Rajendra K Pachauri, the head of the UN’s climate change panel who was under scrutiny for receiving alleged payments from private companies, has been cleared of the allegations by an independently conducted review, a media report has said.
Professional services company KPMG examined the personal finances of Pachauri, the chairman of the UN Intergovernmental Panel on Climate Change, following allegations that he received money for advising several private sector companies, including Toyota and Credit Suisse.
“The review found these were all paid to Pachauri’s non-profit organisation TERI (The Energy and Resources Institute), which commissioned KPMG,” the Financial Times reported.
Pachauri, the newspaper said, was hoping that another audit he had commissioned, to examine the practices of the IPCC and the science contained in its report, would put to rest allegations of flaws in climate science.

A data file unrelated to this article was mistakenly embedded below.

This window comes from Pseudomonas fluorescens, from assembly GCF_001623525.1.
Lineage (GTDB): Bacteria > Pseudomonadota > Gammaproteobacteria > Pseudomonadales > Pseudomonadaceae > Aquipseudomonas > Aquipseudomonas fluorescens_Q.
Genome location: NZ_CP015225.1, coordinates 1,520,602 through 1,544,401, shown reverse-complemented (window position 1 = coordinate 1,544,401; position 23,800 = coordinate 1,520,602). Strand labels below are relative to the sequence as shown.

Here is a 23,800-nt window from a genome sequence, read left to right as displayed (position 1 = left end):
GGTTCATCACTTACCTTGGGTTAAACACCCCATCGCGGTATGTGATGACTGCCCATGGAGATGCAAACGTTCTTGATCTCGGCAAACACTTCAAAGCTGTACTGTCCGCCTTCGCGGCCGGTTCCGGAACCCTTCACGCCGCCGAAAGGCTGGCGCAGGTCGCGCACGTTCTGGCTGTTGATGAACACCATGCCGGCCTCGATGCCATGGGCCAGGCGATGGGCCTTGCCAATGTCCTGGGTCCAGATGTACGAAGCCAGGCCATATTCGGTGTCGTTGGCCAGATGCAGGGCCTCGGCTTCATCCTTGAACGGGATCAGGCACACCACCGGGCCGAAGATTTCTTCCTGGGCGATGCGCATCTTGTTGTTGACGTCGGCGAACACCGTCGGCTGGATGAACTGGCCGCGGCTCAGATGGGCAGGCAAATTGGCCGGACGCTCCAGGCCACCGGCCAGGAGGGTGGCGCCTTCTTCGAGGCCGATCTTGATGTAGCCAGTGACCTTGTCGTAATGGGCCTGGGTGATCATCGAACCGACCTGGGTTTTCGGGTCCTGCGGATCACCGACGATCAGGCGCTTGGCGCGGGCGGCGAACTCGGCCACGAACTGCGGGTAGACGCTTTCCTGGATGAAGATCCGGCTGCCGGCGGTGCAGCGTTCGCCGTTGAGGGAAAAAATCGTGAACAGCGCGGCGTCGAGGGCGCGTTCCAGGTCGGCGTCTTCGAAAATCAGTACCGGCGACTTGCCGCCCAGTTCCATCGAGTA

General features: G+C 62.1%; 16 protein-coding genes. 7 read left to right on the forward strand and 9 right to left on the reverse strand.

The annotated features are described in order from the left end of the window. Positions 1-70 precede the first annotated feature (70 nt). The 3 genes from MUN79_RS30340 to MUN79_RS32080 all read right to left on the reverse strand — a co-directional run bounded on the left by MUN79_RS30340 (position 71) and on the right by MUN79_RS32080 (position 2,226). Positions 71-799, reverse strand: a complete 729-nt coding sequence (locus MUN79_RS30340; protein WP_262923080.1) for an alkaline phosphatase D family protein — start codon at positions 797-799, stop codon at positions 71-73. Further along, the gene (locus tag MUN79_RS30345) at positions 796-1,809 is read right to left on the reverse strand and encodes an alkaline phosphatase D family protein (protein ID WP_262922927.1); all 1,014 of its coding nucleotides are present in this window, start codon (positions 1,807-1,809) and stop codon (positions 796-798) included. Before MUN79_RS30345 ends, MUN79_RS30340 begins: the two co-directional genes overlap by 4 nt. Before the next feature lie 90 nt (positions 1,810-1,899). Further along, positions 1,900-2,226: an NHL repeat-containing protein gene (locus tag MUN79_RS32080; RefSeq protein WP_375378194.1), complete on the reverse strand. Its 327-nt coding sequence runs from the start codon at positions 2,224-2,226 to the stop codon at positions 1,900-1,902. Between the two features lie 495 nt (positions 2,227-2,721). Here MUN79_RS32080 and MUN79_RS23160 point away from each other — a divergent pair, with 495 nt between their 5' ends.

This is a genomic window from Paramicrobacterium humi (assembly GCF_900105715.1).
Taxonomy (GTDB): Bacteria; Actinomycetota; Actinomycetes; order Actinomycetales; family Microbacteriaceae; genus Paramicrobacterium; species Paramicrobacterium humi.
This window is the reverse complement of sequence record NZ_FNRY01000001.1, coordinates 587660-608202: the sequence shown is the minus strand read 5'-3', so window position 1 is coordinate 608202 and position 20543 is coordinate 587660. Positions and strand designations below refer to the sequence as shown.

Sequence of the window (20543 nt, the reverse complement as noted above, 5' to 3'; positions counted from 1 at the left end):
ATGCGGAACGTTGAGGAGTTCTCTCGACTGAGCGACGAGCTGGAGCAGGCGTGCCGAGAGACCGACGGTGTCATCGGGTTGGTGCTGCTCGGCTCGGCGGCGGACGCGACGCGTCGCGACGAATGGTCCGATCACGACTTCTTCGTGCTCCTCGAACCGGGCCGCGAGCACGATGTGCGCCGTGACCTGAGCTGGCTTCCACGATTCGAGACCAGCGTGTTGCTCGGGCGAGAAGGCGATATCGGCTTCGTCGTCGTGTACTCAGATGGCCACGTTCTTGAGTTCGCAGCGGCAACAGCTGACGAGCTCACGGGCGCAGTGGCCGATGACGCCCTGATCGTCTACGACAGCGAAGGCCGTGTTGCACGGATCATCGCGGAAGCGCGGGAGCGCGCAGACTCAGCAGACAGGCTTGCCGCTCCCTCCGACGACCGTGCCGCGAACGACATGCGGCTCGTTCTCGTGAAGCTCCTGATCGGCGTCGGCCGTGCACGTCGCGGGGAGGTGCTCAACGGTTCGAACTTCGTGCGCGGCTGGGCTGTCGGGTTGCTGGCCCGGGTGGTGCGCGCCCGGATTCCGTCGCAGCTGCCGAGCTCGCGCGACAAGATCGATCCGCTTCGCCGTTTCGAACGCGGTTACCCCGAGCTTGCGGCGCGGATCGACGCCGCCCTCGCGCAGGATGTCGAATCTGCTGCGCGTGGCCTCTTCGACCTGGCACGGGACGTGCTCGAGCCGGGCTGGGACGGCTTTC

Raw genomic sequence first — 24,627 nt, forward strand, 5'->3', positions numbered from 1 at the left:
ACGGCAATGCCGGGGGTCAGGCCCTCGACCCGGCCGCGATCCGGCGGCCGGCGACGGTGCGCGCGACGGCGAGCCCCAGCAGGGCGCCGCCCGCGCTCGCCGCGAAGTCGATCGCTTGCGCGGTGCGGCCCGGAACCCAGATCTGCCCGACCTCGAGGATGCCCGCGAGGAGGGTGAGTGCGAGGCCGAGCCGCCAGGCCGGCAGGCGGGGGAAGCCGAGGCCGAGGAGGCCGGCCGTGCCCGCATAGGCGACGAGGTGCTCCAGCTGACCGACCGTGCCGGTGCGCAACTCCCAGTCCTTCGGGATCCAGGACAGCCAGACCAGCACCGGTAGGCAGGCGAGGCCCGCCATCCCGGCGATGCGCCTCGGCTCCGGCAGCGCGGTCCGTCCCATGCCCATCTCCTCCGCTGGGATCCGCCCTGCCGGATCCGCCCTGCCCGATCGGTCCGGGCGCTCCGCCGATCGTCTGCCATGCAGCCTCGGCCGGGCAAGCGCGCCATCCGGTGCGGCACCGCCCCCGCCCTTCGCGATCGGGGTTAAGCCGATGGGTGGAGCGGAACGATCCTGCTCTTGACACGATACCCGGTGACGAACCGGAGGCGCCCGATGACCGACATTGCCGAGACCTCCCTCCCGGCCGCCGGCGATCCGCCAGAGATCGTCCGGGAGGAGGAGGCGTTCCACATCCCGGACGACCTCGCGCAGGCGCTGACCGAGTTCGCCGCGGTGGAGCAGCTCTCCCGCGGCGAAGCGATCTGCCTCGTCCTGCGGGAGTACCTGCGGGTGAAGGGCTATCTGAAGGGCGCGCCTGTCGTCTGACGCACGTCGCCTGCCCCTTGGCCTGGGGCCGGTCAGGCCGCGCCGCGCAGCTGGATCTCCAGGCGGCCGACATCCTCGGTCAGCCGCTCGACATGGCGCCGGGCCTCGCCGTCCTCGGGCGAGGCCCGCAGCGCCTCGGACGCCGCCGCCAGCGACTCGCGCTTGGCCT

“That review will not be published until the autumn,” said the report.
It further said that Pachauri admitted to one flaw in the IPCC’s report — the wrongful claim that the Himalayan glaciers would all but disappear by 2035 — but he was confident “the rest of the handful of alleged flaws would be proved to be scientifically correct”.
“There might be a few minor glitches in the use of language, a few statements that are not appropriately worded, but this is a human undertaking with 600 to 700 authors,” Pachauri was quoted as saying.